02 May 2006

BROPHY: Mozart the dramatist

Brigid Brophy (1929-1995) was a noted novelist and critic who was passionately interested in opera, and especially Mozart and his operas.

At a time when amateur evaluation of composers and their music was giving way to scholarly, musicological examination, Brophy published this volume in 1964 as both a passion and a love. She did a revised edition of the book in 1988, of which this is a 2006 reprint.

The 1988 preface indicates a number of expansions and amendations from the 1964 edition. Obviously, the references section was revised and updated. Brophy goes into an extended diatribe in her preface about musicological performances of Mozart operas, which hide the drama and feeling of opera seria just because the plot is based on Greek mythology or history. She then goes into some of the historical background of the composition of the operas Idomeneo, La clemenza di Tito, and Die Zauberflöte.

The chapter titles throughout the book hint to the reader of a previous music writing style that was then moving towards extinction. Chapters like Singing and Theology, Compulsive Seduction, The Quest for Pleasure, and Society’s Guilt are geared more towards the music-listening and music-loving public, rather than a small group of scholarly colleagues or a profession. Here, the purpose of the book is to explore one person’s love and passion for a composer and his works vividly, and to share that listening and historical experience with others who share the same feelings. As Brophy goes through each of Mozart’s operas, providing both historical background as well as biographical information, she also links the musical experience of listening to these operas as a valued and important component of understanding and enlightenment. Neither musicologist nor musician, Brophy’s writing nevertheless is detailed and poignant, more like hyperextended program notes instead of a dry, sterile accounting of tonal modalities or rigorous musicological research.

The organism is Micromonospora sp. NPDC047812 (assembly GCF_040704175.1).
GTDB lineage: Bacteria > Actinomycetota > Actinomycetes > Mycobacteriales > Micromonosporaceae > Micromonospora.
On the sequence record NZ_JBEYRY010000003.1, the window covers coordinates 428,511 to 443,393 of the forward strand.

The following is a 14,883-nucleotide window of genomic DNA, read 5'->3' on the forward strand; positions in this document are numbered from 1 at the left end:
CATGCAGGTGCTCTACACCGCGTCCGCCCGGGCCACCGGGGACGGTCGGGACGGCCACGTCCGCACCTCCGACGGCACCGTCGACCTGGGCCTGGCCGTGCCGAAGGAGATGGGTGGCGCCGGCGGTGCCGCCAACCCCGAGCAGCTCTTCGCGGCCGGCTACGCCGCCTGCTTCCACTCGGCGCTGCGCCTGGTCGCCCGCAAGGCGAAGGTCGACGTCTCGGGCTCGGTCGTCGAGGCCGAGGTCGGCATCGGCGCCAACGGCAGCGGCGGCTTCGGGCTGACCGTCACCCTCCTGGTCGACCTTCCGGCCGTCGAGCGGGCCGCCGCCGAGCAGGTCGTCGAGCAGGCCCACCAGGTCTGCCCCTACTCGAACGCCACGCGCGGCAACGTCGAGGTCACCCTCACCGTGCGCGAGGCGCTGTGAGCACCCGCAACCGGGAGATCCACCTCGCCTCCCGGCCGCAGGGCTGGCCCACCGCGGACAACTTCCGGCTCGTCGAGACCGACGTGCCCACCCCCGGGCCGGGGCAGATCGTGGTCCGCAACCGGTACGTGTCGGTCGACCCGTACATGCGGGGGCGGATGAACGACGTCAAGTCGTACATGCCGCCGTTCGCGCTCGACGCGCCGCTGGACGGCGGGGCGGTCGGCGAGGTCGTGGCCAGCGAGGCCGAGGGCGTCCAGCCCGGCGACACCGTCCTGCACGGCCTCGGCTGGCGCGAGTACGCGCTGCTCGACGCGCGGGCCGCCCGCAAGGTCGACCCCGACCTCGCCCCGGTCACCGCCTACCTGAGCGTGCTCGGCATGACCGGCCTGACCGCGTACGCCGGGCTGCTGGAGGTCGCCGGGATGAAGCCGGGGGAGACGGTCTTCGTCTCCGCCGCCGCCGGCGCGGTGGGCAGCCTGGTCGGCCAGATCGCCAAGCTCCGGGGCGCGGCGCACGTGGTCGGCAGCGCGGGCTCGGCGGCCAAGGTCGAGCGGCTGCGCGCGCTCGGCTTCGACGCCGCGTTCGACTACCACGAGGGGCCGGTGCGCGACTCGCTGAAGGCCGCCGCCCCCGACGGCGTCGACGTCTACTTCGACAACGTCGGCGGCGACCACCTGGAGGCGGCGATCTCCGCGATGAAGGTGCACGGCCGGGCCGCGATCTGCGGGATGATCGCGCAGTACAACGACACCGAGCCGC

I remember finding and reading books like this as a young adult, looking for others whose fascination and love of music was the focus of the writing. One cannot find these types of writing today, as it has been subsumed in the larger sphere of “music appreciation,” which oftentimes is as sterile and unfeeling as scholarly works on the subject. I found Brophy’s book nicely written and wonderfully personal, something that was written as a personal passion rather than as a scholarly requirement. In this sense, anyone who loves Mozart and his operas will find this book to be a real treat, a sharing of interest and feeling from one Mozart lover to another.

Dr. Brad Eden
University of Nevada, Las Vegas